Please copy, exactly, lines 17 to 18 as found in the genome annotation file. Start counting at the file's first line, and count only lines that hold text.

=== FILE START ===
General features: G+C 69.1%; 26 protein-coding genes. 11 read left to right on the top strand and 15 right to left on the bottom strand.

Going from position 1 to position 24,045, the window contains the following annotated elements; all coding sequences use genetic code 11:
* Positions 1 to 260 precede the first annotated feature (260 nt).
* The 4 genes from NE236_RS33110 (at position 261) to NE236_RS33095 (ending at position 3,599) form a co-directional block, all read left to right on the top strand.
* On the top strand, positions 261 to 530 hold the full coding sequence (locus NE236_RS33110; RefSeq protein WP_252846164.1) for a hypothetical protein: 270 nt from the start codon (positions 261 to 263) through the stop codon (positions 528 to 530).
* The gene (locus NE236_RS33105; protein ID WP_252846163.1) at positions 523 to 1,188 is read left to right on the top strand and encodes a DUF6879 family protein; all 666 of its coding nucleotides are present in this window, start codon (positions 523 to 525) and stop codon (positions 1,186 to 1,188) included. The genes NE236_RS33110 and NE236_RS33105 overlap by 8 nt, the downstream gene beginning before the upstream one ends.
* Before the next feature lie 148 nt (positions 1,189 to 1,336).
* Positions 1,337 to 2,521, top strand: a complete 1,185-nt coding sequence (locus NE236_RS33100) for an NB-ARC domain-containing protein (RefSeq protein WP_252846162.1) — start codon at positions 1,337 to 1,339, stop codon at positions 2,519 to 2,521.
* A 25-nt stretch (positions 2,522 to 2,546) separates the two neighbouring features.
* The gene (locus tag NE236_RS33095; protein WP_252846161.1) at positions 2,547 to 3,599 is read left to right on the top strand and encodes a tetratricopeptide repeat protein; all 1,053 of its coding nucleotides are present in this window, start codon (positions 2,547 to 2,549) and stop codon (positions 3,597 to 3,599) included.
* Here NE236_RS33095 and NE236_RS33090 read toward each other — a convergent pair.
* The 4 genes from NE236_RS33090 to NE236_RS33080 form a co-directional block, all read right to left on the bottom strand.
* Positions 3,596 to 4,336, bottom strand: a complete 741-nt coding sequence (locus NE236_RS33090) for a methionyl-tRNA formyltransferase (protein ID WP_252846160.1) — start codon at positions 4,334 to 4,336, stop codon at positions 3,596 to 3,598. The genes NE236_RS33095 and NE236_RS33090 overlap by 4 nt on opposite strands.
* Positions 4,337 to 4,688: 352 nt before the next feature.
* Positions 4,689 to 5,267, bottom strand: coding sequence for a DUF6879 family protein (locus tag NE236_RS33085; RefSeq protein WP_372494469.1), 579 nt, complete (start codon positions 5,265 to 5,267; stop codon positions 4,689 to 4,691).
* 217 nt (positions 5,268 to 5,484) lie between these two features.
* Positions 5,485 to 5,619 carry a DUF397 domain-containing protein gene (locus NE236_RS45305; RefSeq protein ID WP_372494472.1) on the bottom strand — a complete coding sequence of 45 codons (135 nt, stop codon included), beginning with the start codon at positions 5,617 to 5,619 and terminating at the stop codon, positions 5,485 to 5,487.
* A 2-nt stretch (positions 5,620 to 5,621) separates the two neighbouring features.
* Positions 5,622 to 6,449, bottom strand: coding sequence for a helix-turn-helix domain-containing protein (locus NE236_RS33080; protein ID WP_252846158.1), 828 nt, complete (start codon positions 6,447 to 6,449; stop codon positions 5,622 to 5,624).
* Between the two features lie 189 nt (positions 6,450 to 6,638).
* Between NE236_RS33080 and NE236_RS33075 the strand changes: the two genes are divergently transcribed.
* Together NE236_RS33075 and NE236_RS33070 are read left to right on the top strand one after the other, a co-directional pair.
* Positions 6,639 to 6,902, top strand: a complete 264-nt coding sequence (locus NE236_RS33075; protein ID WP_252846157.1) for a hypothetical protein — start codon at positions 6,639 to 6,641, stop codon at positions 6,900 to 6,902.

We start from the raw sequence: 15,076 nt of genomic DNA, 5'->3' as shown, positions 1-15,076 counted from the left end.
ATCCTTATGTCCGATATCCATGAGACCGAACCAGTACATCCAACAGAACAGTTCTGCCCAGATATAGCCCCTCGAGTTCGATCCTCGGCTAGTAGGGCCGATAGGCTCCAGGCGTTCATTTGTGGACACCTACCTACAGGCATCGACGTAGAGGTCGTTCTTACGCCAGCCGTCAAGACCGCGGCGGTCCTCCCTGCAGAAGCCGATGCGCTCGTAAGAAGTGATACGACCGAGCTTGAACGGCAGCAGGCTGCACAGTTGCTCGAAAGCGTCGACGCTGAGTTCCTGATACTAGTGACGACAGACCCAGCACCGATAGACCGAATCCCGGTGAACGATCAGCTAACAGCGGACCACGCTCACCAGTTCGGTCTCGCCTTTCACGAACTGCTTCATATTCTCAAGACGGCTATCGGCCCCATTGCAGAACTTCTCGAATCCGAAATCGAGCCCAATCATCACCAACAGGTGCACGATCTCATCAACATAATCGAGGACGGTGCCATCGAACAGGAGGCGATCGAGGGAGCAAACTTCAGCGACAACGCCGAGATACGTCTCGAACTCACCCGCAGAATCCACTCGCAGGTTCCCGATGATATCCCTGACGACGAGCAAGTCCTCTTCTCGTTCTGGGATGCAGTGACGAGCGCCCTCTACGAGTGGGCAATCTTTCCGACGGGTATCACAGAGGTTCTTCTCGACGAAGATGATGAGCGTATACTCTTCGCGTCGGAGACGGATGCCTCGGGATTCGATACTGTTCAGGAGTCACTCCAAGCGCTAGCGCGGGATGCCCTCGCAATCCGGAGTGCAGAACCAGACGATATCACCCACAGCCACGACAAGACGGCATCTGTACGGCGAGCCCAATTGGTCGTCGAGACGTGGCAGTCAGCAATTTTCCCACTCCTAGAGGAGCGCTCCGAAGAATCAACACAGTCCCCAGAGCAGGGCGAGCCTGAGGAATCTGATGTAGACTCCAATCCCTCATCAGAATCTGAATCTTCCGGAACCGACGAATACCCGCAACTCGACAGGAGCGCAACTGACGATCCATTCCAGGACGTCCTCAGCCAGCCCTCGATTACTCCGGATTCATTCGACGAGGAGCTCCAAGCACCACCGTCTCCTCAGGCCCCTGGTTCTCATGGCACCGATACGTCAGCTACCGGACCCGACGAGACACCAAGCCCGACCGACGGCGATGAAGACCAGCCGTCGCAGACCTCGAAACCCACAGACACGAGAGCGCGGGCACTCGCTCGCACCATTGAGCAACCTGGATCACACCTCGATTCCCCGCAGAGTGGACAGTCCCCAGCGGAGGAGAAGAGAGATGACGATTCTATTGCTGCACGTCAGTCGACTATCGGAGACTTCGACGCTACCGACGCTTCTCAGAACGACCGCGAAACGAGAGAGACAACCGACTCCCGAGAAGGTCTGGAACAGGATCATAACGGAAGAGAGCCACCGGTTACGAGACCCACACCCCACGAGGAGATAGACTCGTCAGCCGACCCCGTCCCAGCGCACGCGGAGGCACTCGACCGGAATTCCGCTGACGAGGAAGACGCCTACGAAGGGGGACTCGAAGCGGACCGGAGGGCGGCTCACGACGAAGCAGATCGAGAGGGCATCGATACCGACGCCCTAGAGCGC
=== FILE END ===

* Positions 5,485 to 5,619 carry a DUF397 domain-containing protein gene (locus NE236_RS45305; RefSeq protein ID WP_372494472.1) on the bottom strand — a complete coding sequence of 45 codons (135 nt, stop codon included), beginning with the start codon at positions 5,617 to 5,619 and terminating at the stop codon, positions 5,485 to 5,487.
* A 2-nt stretch (positions 5,620 to 5,621) separates the two neighbouring features.